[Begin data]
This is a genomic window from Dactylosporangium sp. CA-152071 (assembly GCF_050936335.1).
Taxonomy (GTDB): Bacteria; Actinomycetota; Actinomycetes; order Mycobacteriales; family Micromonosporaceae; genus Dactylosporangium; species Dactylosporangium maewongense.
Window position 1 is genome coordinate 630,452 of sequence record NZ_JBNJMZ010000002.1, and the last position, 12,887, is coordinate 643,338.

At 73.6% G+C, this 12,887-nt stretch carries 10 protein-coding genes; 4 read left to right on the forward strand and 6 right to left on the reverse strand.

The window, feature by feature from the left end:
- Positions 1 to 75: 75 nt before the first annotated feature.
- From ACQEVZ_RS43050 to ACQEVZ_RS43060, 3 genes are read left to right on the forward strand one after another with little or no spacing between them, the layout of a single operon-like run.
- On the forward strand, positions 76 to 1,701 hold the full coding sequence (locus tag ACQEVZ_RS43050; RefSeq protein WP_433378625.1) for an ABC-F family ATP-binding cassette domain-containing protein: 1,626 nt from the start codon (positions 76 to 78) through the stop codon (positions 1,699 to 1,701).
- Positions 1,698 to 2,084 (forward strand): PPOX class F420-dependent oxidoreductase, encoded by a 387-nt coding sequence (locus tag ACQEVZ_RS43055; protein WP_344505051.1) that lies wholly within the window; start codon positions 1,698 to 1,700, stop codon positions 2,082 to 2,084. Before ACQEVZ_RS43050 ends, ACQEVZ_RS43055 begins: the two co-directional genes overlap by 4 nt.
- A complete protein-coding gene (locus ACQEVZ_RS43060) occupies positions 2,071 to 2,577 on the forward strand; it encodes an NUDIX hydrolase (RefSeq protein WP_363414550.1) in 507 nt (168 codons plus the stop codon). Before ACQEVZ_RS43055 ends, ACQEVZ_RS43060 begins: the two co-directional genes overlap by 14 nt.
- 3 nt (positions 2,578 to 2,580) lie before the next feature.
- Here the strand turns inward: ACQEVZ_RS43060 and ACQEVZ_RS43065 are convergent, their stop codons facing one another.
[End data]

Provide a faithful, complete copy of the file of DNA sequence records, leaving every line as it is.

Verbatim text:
This is a genomic window from Dactylosporangium sp. CA-152071 (assembly GCF_050936335.1).
Taxonomy (GTDB): Bacteria; Actinomycetota; Actinomycetes; order Mycobacteriales; family Micromonosporaceae; genus Dactylosporangium; species Dactylosporangium maewongense.
Window position 1 is genome coordinate 630,452 of sequence record NZ_JBNJMZ010000002.1, and the last position, 12,887, is coordinate 643,338.

At 73.6% G+C, this 12,887-nt stretch carries 10 protein-coding genes; 4 read left to right on the forward strand and 6 right to left on the reverse strand.

The window, feature by feature from the left end:
- Positions 1 to 75: 75 nt before the first annotated feature.
- From ACQEVZ_RS43050 to ACQEVZ_RS43060, 3 genes are read left to right on the forward strand one after another with little or no spacing between them, the layout of a single operon-like run.
- On the forward strand, positions 76 to 1,701 hold the full coding sequence (locus tag ACQEVZ_RS43050; RefSeq protein WP_433378625.1) for an ABC-F family ATP-binding cassette domain-containing protein: 1,626 nt from the start codon (positions 76 to 78) through the stop codon (positions 1,699 to 1,701).
- Positions 1,698 to 2,084 (forward strand): PPOX class F420-dependent oxidoreductase, encoded by a 387-nt coding sequence (locus tag ACQEVZ_RS43055; protein WP_344505051.1) that lies wholly within the window; start codon positions 1,698 to 1,700, stop codon positions 2,082 to 2,084. Before ACQEVZ_RS43050 ends, ACQEVZ_RS43055 begins: the two co-directional genes overlap by 4 nt.
- A complete protein-coding gene (locus ACQEVZ_RS43060) occupies positions 2,071 to 2,577 on the forward strand; it encodes an NUDIX hydrolase (RefSeq protein WP_363414550.1) in 507 nt (168 codons plus the stop codon). Before ACQEVZ_RS43055 ends, ACQEVZ_RS43060 begins: the two co-directional genes overlap by 14 nt.
- 3 nt (positions 2,578 to 2,580) lie before the next feature.
- Here the strand turns inward: ACQEVZ_RS43060 and ACQEVZ_RS43065 are convergent, their stop codons facing one another.